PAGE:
Computers used to be isolated devices. Connecting with other computer systems was an inherent security risk. Still is, but we deal with it.
Now, the thought of a standalone computer that doesn't connect to other computers is almost unthinkable.
The most recent addition to connected computers is mobile connectivity. You should have Internet access anywhere you are.
Well, that works mostly for mobile phones, but what about the times that you have a laptop computer, tablet or some other device that needs Internet access?
There are lots of places that offer WiFi — typically free, but not always. If you're a cable Internet subscriber here in the tri-state area, you can usually use your device and connect to CableWiFi in public areas on your tablet or laptop computer.
But what if you don't have WiFi access and you're going somewhere? The best types of devices are called "mobile hotspots" and they're available from all of the major carriers: Verizon, AT&T and Sprint, in particular. But most of them cost money to buy, then you commit yourself to at least a two-year contract.
I've tried mobile hotspots and I like them, but I don't like the initial and ongoing costs. Plus, I find I don't need them enough to pay for it when I don't need it.
Then I received a solicitation from FreedomPop, whose website is www.freedompop.com. For a $100 deposit, they give you a mobile hotspot using 4G — the latest high-speed Internet — and 500 GB of data traffic per month.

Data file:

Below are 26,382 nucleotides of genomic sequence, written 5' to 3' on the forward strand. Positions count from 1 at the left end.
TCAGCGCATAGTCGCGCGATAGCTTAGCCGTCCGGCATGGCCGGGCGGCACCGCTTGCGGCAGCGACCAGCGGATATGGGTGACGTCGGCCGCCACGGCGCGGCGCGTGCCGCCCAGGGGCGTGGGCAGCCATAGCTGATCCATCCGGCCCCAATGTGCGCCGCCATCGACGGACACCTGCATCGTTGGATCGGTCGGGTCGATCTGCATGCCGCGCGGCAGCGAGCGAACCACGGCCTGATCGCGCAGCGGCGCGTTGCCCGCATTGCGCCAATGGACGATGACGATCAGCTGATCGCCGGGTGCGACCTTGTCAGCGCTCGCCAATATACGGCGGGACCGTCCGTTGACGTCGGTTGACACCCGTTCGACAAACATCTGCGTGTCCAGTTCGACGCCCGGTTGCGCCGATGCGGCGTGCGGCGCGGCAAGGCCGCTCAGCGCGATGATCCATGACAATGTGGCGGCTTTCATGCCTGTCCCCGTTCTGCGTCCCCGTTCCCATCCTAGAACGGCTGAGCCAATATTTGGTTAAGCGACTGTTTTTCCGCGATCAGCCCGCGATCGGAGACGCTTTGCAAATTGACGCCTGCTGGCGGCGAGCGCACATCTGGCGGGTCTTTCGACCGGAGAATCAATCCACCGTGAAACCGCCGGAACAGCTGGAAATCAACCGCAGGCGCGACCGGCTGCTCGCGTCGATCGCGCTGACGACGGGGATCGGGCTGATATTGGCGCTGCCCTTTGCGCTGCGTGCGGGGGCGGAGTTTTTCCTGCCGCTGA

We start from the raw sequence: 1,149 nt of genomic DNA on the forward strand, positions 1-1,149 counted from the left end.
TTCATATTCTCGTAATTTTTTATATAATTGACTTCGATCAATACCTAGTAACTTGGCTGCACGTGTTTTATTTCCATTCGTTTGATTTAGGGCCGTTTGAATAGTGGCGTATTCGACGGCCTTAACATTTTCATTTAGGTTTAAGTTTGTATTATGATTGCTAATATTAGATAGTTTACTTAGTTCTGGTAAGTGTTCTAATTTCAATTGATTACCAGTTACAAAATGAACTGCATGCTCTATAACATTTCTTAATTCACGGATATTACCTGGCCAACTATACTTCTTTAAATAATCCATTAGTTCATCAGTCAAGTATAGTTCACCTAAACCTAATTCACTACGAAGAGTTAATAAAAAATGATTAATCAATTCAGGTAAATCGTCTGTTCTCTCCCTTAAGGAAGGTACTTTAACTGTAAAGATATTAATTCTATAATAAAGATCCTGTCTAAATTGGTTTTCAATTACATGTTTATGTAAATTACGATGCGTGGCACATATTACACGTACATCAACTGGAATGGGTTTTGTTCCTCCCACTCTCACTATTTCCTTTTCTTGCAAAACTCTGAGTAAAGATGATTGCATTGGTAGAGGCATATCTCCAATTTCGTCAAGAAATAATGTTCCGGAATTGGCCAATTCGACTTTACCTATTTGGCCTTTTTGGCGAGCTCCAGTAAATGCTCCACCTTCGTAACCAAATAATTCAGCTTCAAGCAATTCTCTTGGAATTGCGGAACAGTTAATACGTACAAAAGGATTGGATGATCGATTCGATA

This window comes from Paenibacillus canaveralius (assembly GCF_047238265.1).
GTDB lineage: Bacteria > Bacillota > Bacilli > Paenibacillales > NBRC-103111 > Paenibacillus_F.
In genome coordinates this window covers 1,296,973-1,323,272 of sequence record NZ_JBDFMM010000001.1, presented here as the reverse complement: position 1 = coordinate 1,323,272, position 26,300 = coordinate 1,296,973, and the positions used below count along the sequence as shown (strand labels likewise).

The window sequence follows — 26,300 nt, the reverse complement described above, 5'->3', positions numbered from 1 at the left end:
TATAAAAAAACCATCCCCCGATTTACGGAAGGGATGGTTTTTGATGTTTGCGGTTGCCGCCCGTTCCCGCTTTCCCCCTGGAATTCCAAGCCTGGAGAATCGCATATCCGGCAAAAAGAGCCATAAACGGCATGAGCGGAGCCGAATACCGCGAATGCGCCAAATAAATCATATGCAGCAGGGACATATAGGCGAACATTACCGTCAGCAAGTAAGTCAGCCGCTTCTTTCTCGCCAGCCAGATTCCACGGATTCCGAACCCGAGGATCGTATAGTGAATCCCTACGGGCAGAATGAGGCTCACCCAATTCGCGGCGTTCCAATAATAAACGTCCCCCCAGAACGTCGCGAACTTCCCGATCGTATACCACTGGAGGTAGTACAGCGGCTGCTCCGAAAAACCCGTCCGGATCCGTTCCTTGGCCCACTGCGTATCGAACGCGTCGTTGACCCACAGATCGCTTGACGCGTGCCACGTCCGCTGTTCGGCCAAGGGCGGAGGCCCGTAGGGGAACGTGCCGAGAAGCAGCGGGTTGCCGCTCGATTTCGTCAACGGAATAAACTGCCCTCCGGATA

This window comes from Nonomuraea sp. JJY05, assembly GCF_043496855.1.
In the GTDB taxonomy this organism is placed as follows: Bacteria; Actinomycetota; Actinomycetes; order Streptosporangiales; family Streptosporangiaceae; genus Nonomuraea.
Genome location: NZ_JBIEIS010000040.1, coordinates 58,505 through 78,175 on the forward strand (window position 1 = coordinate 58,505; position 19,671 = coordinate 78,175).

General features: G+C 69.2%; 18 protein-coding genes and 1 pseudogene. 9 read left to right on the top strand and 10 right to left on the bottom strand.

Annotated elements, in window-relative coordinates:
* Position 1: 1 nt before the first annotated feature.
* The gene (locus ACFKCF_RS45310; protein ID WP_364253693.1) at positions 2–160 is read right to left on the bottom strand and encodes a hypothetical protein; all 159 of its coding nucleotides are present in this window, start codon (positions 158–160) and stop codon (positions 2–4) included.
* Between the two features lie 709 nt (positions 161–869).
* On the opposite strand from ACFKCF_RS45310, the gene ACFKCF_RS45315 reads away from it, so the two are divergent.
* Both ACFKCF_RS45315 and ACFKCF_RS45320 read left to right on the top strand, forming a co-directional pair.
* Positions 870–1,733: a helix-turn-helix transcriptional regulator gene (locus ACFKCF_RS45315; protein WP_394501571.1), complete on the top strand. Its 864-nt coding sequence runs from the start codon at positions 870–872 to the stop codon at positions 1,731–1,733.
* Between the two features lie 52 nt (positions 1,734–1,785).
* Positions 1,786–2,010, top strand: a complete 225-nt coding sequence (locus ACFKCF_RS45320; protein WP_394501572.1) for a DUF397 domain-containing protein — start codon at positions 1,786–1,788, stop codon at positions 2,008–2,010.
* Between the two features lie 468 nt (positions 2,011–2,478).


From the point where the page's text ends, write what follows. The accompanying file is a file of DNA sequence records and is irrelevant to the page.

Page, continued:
Of course, you can buy more data or sign up for a monthly plan or buy a bunch of different services, but if you only need to use Internet access occasionally, this is a sweet deal.
In the couple of weeks that I've had the FreedomPop mobile hotspot, I've had to use it a few times and it's been great. It works. It's fast, with 8 MB download and 2 MB upload speed, and it's small — about 2.5 inches by 2.5 inches by a half inch. It charges using a mini-USB port, which means I can charge it while using my laptop computer.
And it supports up to six devices at a time, so my laptop can use it while my iPad uses it, while my children's iPod Touches use it.
While 500 MB may or may not sound like a lot of data, it's perfectly adequate if what you do is use it for occasional email and web browsing. As soon as you start streaming audio or video, you will exceed the 500 MB free limit.
But, if you're going on a trip, you can log on to your FreedomPop account and buy a 2 GB or 4 GB data plan for a month and use pretty much all the bandwidth you and your family can consume on the drive to Florida and back.
FreedomPop also offers you ways to earn free bandwidth by completing offers from various resellers. I didn't find this particular feature something of interest to me, but it may appeal to others.
I really like the idea and implementation of FreedomPop. It's affordable, it works and it fills a gap that I've had in my repertoire of tech needs.
Mark Mathias, a 30-plus year veteran of information technology and a resident of Westport, Connecticut, was named by Computerworld magazine to their inaugural list of “Premier 100 IT Leaders.” This column was originally published in the Westport News on Wednesday 12 December 2012.